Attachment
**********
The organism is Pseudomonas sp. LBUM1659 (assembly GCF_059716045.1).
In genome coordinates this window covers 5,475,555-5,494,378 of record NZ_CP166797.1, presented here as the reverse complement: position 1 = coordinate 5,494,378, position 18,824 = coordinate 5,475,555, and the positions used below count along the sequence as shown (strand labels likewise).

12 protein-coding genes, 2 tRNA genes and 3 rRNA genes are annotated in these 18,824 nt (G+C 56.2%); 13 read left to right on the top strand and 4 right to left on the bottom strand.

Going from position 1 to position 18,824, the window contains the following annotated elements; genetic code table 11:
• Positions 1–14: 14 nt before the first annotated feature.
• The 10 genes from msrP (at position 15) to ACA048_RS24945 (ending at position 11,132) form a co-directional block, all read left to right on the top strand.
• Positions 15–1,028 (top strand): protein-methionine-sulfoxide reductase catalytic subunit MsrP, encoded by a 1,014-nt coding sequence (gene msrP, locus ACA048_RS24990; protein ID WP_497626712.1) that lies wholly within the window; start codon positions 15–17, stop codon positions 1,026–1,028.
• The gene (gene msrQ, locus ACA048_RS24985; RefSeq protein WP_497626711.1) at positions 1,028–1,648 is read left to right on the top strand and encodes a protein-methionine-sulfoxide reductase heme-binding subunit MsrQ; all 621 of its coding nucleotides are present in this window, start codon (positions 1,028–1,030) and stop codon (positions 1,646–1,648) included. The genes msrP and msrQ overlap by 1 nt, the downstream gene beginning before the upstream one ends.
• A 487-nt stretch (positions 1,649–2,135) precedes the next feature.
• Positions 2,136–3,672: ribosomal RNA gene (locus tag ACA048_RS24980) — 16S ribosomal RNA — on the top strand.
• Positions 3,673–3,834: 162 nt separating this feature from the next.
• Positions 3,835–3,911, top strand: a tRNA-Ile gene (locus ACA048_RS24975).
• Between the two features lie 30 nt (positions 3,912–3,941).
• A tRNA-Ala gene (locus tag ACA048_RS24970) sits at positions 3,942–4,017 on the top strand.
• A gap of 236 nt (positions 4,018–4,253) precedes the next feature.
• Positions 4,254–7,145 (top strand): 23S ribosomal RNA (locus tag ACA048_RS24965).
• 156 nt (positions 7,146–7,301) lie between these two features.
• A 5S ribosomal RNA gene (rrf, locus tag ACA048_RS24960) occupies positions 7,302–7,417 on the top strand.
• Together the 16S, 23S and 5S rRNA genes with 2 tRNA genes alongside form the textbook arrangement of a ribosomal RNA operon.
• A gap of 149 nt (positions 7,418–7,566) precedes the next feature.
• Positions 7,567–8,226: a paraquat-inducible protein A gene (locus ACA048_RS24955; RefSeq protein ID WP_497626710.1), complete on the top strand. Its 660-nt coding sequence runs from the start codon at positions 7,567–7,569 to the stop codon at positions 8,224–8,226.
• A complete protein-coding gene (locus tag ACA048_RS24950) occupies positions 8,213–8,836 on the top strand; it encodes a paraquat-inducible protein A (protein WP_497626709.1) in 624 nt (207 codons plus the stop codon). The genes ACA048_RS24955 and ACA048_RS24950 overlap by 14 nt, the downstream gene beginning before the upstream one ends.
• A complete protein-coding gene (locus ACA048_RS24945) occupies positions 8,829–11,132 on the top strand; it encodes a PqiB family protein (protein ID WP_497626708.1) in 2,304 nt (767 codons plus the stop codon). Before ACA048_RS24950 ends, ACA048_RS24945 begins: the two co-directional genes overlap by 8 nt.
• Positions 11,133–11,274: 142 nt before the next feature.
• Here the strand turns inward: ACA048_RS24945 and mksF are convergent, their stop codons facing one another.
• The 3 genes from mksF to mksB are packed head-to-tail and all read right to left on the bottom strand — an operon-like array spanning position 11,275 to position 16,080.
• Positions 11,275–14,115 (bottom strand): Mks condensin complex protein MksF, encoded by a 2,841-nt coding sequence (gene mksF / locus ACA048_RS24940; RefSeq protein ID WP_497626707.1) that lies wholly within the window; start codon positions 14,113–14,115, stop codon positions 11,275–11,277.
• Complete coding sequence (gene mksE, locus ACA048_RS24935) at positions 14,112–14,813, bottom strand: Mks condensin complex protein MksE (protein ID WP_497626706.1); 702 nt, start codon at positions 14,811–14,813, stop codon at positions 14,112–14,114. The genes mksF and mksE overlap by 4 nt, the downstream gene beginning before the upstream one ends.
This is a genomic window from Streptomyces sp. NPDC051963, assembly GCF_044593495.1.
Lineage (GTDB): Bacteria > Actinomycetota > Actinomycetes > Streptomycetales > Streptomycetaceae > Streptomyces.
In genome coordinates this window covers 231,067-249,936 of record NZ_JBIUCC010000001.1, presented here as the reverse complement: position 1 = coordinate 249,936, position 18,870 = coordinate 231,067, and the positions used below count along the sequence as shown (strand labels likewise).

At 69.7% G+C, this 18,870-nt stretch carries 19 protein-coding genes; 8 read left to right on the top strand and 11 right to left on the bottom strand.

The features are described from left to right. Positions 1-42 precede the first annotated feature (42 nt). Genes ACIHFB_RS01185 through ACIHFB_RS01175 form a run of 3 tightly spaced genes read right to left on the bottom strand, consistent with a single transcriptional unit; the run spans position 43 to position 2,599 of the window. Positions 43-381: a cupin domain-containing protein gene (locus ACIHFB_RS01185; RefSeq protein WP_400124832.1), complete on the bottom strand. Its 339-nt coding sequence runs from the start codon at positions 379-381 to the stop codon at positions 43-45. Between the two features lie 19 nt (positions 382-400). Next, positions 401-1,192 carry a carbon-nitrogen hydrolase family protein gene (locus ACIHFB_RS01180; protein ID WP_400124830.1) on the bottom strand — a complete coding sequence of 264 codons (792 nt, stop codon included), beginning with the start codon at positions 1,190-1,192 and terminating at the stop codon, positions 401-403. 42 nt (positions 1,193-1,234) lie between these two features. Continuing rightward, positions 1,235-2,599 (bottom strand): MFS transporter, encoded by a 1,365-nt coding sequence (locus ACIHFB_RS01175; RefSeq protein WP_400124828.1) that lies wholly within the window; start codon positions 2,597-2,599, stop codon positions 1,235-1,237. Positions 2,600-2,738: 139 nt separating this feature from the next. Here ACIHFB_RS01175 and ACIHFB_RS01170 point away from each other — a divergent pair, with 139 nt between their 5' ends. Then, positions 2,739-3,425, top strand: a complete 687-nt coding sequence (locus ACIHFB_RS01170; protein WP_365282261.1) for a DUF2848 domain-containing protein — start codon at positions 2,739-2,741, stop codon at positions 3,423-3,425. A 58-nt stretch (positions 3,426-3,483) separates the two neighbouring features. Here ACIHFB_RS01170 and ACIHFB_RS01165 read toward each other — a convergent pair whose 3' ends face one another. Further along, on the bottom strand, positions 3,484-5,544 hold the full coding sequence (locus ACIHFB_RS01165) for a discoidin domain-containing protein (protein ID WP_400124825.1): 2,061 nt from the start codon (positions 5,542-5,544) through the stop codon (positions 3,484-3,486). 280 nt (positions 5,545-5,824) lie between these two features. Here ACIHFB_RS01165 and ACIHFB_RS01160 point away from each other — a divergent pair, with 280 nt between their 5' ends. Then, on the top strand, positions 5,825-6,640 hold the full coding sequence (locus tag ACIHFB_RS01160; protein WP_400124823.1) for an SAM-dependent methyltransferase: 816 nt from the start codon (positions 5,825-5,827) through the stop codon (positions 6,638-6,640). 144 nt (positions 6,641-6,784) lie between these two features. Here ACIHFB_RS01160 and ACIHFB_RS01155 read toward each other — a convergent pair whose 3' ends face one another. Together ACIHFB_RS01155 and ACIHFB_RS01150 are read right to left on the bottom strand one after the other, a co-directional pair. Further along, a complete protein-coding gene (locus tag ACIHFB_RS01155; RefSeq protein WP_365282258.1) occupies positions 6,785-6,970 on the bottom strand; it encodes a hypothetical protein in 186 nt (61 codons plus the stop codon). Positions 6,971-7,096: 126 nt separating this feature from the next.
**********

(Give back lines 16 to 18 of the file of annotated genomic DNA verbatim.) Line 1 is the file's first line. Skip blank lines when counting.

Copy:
• Positions 4,254–7,145 (top strand): 23S ribosomal RNA (locus tag ACA048_RS24965).
• 156 nt (positions 7,146–7,301) lie between these two features.
• A 5S ribosomal RNA gene (rrf, locus tag ACA048_RS24960) occupies positions 7,302–7,417 on the top strand.